pERC deliberated upon the results of the BRIM-3 study, which evaluated the oral administration of vemurafenib in a dose of 960 mg twice daily (8 tablets per day) as a first-line therapy for metastatic melanoma. pERC concluded that there is a net clinical benefit associated with vemurafenib, despite some limitations observed in the BRIM-3 study. pERC noted that there was a statistically significant improvement in the hazard ratios for overall survival at the planned interim analysis conducted at approximately six months and at exploratory analyses of overall survival conducted at three months and 10 months after the planned interim analysis. pERC also considered the median overall survival results that were obtained at the third analysis and considered that these were clinically significant. However, pERC noted that the trial was not blinded, which may have affected the integrity of the trial results and the magnitude of the observed benefit. pERC discussed that while overall survival may not be directly affected in an unblinded trial, the supportive care management of patients in the trial may have been affected and biased the overall trial results. In addition, it was noted that a larger proportion of patients in the dacarbazine group withdrew from the trial compared with the vemurafenib group. It was recognized that blinding of the BRIM-3 study would have been challenging because an orally administered drug (vemurafenib) was compared with a drug that is administered intravenously (dacarbazine), however, the Committee noted that randomized double-blind trials are considered the gold standard and should be attempted whenever possible; double dummies may be used when oral and IV treatments are compared.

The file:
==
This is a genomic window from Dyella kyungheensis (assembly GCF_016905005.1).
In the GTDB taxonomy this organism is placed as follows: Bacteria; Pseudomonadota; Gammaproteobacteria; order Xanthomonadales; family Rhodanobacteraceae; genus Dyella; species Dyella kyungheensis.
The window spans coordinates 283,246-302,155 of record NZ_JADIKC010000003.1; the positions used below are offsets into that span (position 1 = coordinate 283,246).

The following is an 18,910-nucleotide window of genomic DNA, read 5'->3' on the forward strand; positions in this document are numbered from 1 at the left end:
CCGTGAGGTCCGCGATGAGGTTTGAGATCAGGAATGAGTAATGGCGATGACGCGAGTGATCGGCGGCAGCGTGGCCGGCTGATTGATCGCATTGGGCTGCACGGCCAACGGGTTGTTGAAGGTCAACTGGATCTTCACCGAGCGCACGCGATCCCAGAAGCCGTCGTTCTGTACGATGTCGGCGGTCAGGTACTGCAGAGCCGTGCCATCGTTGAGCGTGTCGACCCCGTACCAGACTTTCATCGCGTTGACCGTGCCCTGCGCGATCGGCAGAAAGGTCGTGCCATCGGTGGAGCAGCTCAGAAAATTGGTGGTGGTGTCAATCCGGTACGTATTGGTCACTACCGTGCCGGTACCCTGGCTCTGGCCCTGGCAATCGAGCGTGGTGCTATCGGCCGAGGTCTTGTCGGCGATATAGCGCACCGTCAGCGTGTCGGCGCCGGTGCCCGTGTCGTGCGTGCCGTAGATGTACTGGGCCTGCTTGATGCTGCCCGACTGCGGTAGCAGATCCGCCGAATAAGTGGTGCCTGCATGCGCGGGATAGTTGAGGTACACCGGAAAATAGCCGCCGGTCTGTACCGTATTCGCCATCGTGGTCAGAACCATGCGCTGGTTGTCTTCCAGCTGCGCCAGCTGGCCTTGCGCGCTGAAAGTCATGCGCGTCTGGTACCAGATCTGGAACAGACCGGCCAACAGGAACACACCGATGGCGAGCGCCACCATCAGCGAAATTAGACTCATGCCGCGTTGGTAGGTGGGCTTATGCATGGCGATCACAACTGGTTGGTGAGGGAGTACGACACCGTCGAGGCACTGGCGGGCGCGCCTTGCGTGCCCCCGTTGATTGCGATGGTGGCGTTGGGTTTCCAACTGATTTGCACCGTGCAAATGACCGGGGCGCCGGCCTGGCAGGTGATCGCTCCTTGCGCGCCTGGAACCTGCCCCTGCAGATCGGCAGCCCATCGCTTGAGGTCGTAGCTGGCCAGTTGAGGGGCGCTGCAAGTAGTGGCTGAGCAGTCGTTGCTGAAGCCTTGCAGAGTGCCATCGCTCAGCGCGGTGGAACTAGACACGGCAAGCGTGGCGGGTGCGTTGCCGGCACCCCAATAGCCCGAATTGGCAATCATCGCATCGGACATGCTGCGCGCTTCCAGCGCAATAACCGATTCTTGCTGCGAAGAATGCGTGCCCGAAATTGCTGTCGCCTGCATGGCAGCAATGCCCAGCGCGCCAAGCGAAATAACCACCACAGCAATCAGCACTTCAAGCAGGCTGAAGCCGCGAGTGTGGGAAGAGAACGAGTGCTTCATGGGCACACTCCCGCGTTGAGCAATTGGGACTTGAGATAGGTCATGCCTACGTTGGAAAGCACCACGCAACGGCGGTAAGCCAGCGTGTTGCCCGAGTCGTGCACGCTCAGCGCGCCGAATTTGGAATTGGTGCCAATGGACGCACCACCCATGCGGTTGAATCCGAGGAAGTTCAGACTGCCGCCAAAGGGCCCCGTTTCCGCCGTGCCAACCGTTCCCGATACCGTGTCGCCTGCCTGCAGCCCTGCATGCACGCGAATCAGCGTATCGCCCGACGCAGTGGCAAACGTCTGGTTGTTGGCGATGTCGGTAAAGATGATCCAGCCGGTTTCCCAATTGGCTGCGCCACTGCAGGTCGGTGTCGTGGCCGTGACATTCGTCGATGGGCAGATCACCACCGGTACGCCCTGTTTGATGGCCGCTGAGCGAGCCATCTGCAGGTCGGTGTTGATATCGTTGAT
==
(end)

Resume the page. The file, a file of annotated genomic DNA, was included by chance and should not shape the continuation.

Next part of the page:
|Summary of pERC Deliberations - Safety||